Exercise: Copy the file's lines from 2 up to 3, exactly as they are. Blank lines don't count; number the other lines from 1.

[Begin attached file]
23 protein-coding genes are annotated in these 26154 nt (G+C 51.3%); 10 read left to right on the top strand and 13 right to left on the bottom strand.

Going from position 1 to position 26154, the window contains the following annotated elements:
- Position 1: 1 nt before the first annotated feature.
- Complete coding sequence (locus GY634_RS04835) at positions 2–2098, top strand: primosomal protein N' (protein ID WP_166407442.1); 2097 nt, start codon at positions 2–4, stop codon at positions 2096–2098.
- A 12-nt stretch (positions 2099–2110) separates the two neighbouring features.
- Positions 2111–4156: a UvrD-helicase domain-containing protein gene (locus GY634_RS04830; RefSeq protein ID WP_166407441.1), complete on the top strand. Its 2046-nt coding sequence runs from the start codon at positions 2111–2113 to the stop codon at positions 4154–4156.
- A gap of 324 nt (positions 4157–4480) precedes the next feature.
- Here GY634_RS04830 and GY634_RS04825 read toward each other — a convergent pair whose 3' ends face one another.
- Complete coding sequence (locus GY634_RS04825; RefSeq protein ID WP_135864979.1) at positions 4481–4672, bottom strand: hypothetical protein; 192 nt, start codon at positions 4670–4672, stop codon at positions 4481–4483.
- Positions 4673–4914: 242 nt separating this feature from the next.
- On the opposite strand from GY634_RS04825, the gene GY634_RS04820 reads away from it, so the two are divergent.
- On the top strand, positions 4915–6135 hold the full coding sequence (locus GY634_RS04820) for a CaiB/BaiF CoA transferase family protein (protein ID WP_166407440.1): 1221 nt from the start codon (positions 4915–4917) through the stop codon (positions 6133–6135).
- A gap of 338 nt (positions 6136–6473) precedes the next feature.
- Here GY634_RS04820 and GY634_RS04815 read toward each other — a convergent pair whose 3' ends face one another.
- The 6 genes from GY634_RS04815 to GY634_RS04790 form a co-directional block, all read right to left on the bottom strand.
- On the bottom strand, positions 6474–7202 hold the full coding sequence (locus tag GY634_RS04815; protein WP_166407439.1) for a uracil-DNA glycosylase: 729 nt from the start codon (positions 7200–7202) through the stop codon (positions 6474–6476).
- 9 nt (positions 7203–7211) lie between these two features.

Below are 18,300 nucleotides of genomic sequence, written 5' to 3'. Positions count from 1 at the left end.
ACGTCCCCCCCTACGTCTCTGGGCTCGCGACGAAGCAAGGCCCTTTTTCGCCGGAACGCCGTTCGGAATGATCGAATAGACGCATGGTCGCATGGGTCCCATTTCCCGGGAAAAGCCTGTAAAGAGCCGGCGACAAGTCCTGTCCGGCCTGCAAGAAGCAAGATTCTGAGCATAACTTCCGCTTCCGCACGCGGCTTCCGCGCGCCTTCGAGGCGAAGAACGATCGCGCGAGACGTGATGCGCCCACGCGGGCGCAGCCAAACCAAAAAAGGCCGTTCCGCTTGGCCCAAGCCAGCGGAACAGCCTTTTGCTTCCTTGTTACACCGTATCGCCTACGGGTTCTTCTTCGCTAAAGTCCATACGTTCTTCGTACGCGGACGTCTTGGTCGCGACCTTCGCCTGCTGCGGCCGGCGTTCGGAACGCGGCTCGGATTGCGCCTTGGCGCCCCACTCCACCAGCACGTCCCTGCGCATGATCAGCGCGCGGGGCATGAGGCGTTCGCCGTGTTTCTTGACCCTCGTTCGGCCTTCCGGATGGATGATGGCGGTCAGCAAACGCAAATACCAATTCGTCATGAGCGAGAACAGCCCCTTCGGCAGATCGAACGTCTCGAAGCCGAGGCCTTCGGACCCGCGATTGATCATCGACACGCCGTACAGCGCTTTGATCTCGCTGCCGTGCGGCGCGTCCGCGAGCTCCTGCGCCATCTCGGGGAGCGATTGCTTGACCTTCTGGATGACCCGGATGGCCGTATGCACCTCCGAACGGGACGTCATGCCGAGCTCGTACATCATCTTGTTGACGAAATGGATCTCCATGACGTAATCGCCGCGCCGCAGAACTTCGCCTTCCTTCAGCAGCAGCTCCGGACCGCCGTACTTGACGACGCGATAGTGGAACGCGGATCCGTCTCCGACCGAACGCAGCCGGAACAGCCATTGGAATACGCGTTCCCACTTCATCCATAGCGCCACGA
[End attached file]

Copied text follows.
Going from position 1 to position 26154, the window contains the following annotated elements:
- Position 1: 1 nt before the first annotated feature.